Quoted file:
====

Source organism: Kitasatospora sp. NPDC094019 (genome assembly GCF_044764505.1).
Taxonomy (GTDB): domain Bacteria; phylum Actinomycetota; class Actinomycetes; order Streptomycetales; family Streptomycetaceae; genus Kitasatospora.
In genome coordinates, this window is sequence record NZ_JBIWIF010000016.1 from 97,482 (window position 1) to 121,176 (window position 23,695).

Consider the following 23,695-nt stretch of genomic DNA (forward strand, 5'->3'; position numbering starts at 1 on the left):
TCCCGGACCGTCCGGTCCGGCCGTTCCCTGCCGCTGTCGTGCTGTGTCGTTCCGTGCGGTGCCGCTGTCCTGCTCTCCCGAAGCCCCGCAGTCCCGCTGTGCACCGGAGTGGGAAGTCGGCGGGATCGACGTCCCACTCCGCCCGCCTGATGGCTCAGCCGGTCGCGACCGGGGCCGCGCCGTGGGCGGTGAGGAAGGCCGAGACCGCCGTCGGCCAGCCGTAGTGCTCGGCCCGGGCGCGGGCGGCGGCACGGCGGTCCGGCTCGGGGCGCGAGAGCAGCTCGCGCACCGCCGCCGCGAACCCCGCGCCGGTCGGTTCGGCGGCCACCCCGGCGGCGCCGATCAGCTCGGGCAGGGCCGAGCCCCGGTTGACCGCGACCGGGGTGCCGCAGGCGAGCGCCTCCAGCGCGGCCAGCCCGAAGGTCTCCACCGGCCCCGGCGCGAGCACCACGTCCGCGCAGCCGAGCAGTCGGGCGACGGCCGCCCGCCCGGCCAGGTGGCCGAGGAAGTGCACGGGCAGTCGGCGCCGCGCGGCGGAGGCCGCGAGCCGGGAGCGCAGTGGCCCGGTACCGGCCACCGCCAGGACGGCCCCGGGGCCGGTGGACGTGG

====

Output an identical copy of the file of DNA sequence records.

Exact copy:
Source organism: Kitasatospora sp. NPDC094019 (genome assembly GCF_044764505.1).
Taxonomy (GTDB): domain Bacteria; phylum Actinomycetota; class Actinomycetes; order Streptomycetales; family Streptomycetaceae; genus Kitasatospora.
In genome coordinates, this window is sequence record NZ_JBIWIF010000016.1 from 97,482 (window position 1) to 121,176 (window position 23,695).

Consider the following 23,695-nt stretch of genomic DNA (forward strand, 5'->3'; position numbering starts at 1 on the left):
TCCCGGACCGTCCGGTCCGGCCGTTCCCTGCCGCTGTCGTGCTGTGTCGTTCCGTGCGGTGCCGCTGTCCTGCTCTCCCGAAGCCCCGCAGTCCCGCTGTGCACCGGAGTGGGAAGTCGGCGGGATCGACGTCCCACTCCGCCCGCCTGATGGCTCAGCCGGTCGCGACCGGGGCCGCGCCGTGGGCGGTGAGGAAGGCCGAGACCGCCGTCGGCCAGCCGTAGTGCTCGGCCCGGGCGCGGGCGGCGGCACGGCGGTCCGGCTCGGGGCGCGAGAGCAGCTCGCGCACCGCCGCCGCGAACCCCGCGCCGGTCGGTTCGGCGGCCACCCCGGCGGCGCCGATCAGCTCGGGCAGGGCCGAGCCCCGGTTGACCGCGACCGGGGTGCCGCAGGCGAGCGCCTCCAGCGCGGCCAGCCCGAAGGTCTCCACCGGCCCCGGCGCGAGCACCACGTCCGCGCAGCCGAGCAGTCGGGCGACGGCCGCCCGCCCGGCCAGGTGGCCGAGGAAGTGCACGGGCAGTCGGCGCCGCGCGGCGGAGGCCGCGAGCCGGGAGCGCAGTGGCCCGGTACCGGCCACCGCCAGGACGGCCCCGGGGCCGGTGGACGTGG